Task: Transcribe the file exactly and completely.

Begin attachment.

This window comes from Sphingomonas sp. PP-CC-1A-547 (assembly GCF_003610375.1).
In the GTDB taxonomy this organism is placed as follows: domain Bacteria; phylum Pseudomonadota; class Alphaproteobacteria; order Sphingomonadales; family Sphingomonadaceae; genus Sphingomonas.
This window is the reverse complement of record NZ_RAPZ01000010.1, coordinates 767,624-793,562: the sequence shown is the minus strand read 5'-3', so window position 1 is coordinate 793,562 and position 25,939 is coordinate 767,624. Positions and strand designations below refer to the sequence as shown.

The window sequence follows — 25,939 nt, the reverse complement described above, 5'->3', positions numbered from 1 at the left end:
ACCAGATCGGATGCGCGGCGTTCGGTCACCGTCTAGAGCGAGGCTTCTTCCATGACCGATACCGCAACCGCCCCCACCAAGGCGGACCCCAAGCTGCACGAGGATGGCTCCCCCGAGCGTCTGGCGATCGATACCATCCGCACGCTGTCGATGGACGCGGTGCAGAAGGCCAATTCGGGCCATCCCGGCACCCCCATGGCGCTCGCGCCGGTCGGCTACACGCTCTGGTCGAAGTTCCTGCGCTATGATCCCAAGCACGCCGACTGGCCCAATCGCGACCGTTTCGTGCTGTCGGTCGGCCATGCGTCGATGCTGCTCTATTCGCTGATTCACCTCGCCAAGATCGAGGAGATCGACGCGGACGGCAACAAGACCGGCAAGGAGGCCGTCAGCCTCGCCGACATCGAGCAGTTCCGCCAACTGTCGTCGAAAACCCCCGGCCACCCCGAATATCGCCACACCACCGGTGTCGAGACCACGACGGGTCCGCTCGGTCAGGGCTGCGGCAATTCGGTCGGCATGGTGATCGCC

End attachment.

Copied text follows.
This window comes from Sphingomonas sp. PP-CC-1A-547 (assembly GCF_003610375.1).
In the GTDB taxonomy this organism is placed as follows: domain Bacteria; phylum Pseudomonadota; class Alphaproteobacteria; order Sphingomonadales; family Sphingomonadaceae; genus Sphingomonas.
This window is the reverse complement of record NZ_RAPZ01000010.1, coordinates 767,624-793,562: the sequence shown is the minus strand read 5'-3', so window position 1 is coordinate 793,562 and position 25,939 is coordinate 767,624. Positions and strand designations below refer to the sequence as shown.

The window sequence follows — 25,939 nt, the reverse complement described above, 5'->3', positions numbered from 1 at the left end:
ACCAGATCGGATGCGCGGCGTTCGGTCACCGTCTAGAGCGAGGCTTCTTCCATGACCGATACCGCAACCGCCCCCACCAAGGCGGACCCCAAGCTGCACGAGGATGGCTCCCCCGAGCGTCTGGCGATCGATACCATCCGCACGCTGTCGATGGACGCGGTGCAGAAGGCCAATTCGGGCCATCCCGGCACCCCCATGGCGCTCGCGCCGGTCGGCTACACGCTCTGGTCGAAGTTCCTGCGCTATGATCCCAAGCACGCCGACTGGCCCAATCGCGACCGTTTCGTGCTGTCGGTCGGCCATGCGTCGATGCTGCTCTATTCGCTGATTCACCTCGCCAAGATCGAGGAGATCGACGCGGACGGCAACAAGACCGGCAAGGAGGCCGTCAGCCTCGCCGACATCGAGCAGTTCCGCCAACTGTCGTCGAAAACCCCCGGCCACCCCGAATATCGCCACACCACCGGTGTCGAGACCACGACGGGTCCGCTCGGTCAGGGCTGCGGCAATTCGGTCGGCATGGTGATCGCC